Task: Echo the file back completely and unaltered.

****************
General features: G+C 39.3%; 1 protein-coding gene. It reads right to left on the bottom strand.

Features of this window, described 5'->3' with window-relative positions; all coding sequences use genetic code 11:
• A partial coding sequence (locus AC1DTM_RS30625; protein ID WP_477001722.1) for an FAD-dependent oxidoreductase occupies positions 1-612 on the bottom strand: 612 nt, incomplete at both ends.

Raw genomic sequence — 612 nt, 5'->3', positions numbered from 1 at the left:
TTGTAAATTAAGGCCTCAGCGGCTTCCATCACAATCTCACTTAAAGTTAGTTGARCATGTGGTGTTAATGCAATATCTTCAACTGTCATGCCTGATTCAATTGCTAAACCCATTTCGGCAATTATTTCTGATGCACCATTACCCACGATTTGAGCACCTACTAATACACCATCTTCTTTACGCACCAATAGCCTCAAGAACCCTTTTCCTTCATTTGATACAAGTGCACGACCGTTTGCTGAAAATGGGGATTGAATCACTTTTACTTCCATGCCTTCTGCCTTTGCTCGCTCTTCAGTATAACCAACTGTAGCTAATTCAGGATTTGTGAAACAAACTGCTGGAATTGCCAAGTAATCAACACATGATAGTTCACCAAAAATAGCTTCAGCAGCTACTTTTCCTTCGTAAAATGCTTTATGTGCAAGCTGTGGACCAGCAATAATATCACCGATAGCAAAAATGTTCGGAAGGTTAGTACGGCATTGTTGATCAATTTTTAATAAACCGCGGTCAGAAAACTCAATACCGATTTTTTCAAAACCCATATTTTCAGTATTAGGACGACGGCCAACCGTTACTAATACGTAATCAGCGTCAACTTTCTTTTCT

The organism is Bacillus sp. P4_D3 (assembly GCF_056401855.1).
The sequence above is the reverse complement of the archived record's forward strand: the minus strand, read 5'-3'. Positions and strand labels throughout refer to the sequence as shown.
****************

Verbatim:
General features: G+C 39.3%; 1 protein-coding gene. It reads right to left on the bottom strand.

Features of this window, described 5'->3' with window-relative positions; all coding sequences use genetic code 11:
• A partial coding sequence (locus AC1DTM_RS30625; protein ID WP_477001722.1) for an FAD-dependent oxidoreductase occupies positions 1-612 on the bottom strand: 612 nt, incomplete at both ends.

Raw genomic sequence — 612 nt, 5'->3', positions numbered from 1 at the left:
TTGTAAATTAAGGCCTCAGCGGCTTCCATCACAATCTCACTTAAAGTTAGTTGARCATGTGGTGTTAATGCAATATCTTCAACTGTCATGCCTGATTCAATTGCTAAACCCATTTCGGCAATTATTTCTGATGCACCATTACCCACGATTTGAGCACCTACTAATACACCATCTTCTTTACGCACCAATAGCCTCAAGAACCCTTTTCCTTCATTTGATACAAGTGCACGACCGTTTGCTGAAAATGGGGATTGAATCACTTTTACTTCCATGCCTTCTGCCTTTGCTCGCTCTTCAGTATAACCAACTGTAGCTAATTCAGGATTTGTGAAACAAACTGCTGGAATTGCCAAGTAATCAACACATGATAGTTCACCAAAAATAGCTTCAGCAGCTACTTTTCCTTCGTAAAATGCTTTATGTGCAAGCTGTGGACCAGCAATAATATCACCGATAGCAAAAATGTTCGGAAGGTTAGTACGGCATTGTTGATCAATTTTTAATAAACCGCGGTCAGAAAACTCAATACCGATTTTTTCAAAACCCATATTTTCAGTATTAGGACGACGGCCAACCGTTACTAATACGTAATCAGCGTCAACTTTCTTTTCT

The organism is Bacillus sp. P4_D3 (assembly GCF_056401855.1).
The sequence above is the reverse complement of the archived record's forward strand: the minus strand, read 5'-3'. Positions and strand labels throughout refer to the sequence as shown.